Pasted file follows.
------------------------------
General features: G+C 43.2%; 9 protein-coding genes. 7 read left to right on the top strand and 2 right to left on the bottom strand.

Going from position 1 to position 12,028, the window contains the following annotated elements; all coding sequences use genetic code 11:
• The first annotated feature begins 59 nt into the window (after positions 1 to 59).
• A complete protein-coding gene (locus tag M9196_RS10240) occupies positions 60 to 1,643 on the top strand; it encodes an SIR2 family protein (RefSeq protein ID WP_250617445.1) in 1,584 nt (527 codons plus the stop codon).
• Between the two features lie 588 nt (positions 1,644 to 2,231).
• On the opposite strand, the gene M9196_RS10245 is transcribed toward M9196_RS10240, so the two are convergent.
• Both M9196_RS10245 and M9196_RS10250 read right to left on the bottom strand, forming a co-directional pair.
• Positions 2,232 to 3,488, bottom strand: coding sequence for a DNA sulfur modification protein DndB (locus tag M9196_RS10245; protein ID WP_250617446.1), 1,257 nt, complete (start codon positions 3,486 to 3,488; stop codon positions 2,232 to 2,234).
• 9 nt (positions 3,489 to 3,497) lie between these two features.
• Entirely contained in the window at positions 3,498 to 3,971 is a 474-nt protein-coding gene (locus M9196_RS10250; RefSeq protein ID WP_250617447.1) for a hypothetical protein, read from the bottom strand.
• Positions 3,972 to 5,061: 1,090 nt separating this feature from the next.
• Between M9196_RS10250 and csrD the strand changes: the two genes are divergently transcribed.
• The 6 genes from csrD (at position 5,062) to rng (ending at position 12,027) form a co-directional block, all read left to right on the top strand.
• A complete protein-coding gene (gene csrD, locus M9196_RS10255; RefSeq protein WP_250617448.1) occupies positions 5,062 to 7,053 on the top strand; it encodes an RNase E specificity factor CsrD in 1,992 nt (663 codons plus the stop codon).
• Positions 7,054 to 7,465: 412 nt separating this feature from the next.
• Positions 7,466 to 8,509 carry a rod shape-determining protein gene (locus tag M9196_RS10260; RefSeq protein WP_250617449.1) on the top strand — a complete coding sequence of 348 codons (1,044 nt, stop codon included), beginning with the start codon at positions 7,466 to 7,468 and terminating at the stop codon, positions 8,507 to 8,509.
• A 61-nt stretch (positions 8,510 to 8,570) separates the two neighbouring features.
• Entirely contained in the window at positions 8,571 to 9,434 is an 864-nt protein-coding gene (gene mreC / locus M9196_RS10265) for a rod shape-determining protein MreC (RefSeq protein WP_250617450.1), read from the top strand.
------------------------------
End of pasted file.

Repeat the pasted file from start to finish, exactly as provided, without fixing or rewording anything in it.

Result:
General features: G+C 43.2%; 9 protein-coding genes. 7 read left to right on the top strand and 2 right to left on the bottom strand.

Going from position 1 to position 12,028, the window contains the following annotated elements; all coding sequences use genetic code 11:
• The first annotated feature begins 59 nt into the window (after positions 1 to 59).
• A complete protein-coding gene (locus tag M9196_RS10240) occupies positions 60 to 1,643 on the top strand; it encodes an SIR2 family protein (RefSeq protein ID WP_250617445.1) in 1,584 nt (527 codons plus the stop codon).
• Between the two features lie 588 nt (positions 1,644 to 2,231).
• On the opposite strand, the gene M9196_RS10245 is transcribed toward M9196_RS10240, so the two are convergent.
• Both M9196_RS10245 and M9196_RS10250 read right to left on the bottom strand, forming a co-directional pair.
• Positions 2,232 to 3,488, bottom strand: coding sequence for a DNA sulfur modification protein DndB (locus tag M9196_RS10245; protein ID WP_250617446.1), 1,257 nt, complete (start codon positions 3,486 to 3,488; stop codon positions 2,232 to 2,234).
• 9 nt (positions 3,489 to 3,497) lie between these two features.
• Entirely contained in the window at positions 3,498 to 3,971 is a 474-nt protein-coding gene (locus M9196_RS10250; RefSeq protein ID WP_250617447.1) for a hypothetical protein, read from the bottom strand.
• Positions 3,972 to 5,061: 1,090 nt separating this feature from the next.
• Between M9196_RS10250 and csrD the strand changes: the two genes are divergently transcribed.
• The 6 genes from csrD (at position 5,062) to rng (ending at position 12,027) form a co-directional block, all read left to right on the top strand.
• A complete protein-coding gene (gene csrD, locus M9196_RS10255; RefSeq protein WP_250617448.1) occupies positions 5,062 to 7,053 on the top strand; it encodes an RNase E specificity factor CsrD in 1,992 nt (663 codons plus the stop codon).
• Positions 7,054 to 7,465: 412 nt separating this feature from the next.
• Positions 7,466 to 8,509 carry a rod shape-determining protein gene (locus tag M9196_RS10260; RefSeq protein WP_250617449.1) on the top strand — a complete coding sequence of 348 codons (1,044 nt, stop codon included), beginning with the start codon at positions 7,466 to 7,468 and terminating at the stop codon, positions 8,507 to 8,509.
• A 61-nt stretch (positions 8,510 to 8,570) separates the two neighbouring features.
• Entirely contained in the window at positions 8,571 to 9,434 is an 864-nt protein-coding gene (gene mreC / locus M9196_RS10265) for a rod shape-determining protein MreC (RefSeq protein WP_250617450.1), read from the top strand.